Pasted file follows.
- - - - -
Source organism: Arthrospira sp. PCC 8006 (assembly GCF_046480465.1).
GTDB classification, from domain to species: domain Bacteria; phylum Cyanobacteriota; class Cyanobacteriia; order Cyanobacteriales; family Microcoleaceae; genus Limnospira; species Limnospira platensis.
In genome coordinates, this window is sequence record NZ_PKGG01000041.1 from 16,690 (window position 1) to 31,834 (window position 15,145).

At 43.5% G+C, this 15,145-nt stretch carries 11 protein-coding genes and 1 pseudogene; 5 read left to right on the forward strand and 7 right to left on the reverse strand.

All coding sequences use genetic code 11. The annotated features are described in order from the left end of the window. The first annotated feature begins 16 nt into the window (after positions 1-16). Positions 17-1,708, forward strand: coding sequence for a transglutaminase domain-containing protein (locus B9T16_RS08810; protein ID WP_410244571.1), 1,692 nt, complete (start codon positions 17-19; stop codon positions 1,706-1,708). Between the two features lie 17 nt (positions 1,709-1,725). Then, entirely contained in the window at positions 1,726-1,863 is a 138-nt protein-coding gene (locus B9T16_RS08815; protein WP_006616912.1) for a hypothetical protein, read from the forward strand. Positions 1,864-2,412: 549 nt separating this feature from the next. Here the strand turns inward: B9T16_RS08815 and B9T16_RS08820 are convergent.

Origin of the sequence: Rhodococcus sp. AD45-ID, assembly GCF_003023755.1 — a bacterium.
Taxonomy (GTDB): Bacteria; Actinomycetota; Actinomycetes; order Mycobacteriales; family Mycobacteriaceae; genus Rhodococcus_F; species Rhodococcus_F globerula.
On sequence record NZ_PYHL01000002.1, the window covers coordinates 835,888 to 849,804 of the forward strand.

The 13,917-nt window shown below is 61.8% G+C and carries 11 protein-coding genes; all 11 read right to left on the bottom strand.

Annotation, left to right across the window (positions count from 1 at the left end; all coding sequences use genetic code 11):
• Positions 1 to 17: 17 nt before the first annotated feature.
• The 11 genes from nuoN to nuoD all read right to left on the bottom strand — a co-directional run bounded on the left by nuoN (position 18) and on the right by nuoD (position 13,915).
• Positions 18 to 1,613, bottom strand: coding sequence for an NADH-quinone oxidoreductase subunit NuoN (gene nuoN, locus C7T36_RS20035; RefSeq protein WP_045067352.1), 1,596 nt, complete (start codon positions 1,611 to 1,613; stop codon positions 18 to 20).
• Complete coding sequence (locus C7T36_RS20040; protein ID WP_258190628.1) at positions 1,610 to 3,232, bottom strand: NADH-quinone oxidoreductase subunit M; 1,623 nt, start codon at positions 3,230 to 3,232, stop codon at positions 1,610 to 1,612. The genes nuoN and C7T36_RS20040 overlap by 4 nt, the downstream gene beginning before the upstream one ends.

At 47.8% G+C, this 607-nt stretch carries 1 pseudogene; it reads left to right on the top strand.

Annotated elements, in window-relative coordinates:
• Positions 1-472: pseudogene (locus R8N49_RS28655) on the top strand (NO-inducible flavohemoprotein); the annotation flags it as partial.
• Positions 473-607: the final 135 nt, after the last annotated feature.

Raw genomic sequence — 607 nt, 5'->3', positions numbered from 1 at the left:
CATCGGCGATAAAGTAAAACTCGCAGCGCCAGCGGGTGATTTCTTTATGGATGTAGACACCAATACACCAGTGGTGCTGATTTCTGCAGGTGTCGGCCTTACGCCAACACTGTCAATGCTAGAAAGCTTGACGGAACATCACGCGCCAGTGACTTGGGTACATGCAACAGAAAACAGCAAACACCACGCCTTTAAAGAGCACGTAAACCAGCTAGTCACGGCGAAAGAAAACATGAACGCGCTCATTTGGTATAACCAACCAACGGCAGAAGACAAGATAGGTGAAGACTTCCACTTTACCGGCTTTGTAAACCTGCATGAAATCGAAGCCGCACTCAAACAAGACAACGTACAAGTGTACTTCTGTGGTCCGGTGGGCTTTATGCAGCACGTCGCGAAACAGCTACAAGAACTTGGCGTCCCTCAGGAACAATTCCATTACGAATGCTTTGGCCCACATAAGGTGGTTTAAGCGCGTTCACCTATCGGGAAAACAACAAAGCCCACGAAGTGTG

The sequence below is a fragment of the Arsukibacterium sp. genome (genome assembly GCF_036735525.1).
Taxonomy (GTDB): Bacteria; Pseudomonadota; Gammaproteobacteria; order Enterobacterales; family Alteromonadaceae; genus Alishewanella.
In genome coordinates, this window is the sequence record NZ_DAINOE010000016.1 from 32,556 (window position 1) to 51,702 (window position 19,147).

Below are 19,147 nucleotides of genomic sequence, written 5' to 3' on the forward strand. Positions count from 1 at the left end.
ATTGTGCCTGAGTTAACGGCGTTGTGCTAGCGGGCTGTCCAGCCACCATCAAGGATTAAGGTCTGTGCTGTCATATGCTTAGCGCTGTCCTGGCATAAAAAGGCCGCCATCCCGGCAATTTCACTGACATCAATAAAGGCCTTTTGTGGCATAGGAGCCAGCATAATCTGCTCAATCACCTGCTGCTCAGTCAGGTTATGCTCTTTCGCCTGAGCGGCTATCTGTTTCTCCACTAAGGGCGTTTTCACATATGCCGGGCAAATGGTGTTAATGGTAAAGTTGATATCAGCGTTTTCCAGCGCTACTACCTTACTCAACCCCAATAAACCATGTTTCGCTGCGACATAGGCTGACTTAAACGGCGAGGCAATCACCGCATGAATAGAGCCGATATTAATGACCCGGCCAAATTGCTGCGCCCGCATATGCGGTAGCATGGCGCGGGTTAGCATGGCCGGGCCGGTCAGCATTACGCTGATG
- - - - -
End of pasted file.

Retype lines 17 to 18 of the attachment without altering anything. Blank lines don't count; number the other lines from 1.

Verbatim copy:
• Positions 1-472: pseudogene (locus R8N49_RS28655) on the top strand (NO-inducible flavohemoprotein); the annotation flags it as partial.
• Positions 473-607: the final 135 nt, after the last annotated feature.